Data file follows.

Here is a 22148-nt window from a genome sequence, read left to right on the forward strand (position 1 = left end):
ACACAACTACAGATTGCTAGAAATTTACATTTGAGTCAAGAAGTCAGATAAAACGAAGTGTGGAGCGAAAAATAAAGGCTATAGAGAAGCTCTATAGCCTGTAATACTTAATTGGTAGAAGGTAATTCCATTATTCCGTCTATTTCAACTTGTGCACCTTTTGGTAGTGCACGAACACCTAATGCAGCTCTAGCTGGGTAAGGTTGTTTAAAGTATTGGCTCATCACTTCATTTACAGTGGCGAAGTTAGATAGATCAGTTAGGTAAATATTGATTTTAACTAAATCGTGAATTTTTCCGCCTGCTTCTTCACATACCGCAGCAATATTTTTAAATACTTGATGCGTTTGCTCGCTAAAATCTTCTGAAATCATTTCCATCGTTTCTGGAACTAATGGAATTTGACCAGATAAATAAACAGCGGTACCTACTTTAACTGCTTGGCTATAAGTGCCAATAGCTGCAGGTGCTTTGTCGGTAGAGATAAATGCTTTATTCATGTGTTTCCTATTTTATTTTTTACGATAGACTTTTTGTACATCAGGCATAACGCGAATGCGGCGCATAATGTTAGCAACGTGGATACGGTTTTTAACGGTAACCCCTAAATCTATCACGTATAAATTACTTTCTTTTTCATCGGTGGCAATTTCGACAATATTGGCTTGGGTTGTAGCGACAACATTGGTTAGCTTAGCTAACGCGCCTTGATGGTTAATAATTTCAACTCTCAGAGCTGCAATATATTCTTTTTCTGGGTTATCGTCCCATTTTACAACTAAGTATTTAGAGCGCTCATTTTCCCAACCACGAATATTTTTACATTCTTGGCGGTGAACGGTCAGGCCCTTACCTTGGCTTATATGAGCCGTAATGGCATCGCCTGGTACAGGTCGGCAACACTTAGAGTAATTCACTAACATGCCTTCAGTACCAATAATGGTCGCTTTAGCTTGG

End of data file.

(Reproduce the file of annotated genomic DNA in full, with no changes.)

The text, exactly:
Here is a 22148-nt window from a genome sequence, read left to right on the forward strand (position 1 = left end):
ACACAACTACAGATTGCTAGAAATTTACATTTGAGTCAAGAAGTCAGATAAAACGAAGTGTGGAGCGAAAAATAAAGGCTATAGAGAAGCTCTATAGCCTGTAATACTTAATTGGTAGAAGGTAATTCCATTATTCCGTCTATTTCAACTTGTGCACCTTTTGGTAGTGCACGAACACCTAATGCAGCTCTAGCTGGGTAAGGTTGTTTAAAGTATTGGCTCATCACTTCATTTACAGTGGCGAAGTTAGATAGATCAGTTAGGTAAATATTGATTTTAACTAAATCGTGAATTTTTCCGCCTGCTTCTTCACATACCGCAGCAATATTTTTAAATACTTGATGCGTTTGCTCGCTAAAATCTTCTGAAATCATTTCCATCGTTTCTGGAACTAATGGAATTTGACCAGATAAATAAACAGCGGTACCTACTTTAACTGCTTGGCTATAAGTGCCAATAGCTGCAGGTGCTTTGTCGGTAGAGATAAATGCTTTATTCATGTGTTTCCTATTTTATTTTTTACGATAGACTTTTTGTACATCAGGCATAACGCGAATGCGGCGCATAATGTTAGCAACGTGGATACGGTTTTTAACGGTAACCCCTAAATCTATCACGTATAAATTACTTTCTTTTTCATCGGTGGCAATTTCGACAATATTGGCTTGGGTTGTAGCGACAACATTGGTTAGCTTAGCTAACGCGCCTTGATGGTTAATAATTTCAACTCTCAGAGCTGCAATATATTCTTTTTCTGGGTTATCGTCCCATTTTACAACTAAGTATTTAGAGCGCTCATTTTCCCAACCACGAATATTTTTACATTCTTGGCGGTGAACGGTCAGGCCCTTACCTTGGCTTATATGAGCCGTAATGGCATCGCCTGGTACAGGTCGGCAACACTTAGAGTAATTCACTAACATGCCTTCAGTACCAATAATGGTCGCTTTAGCTTGG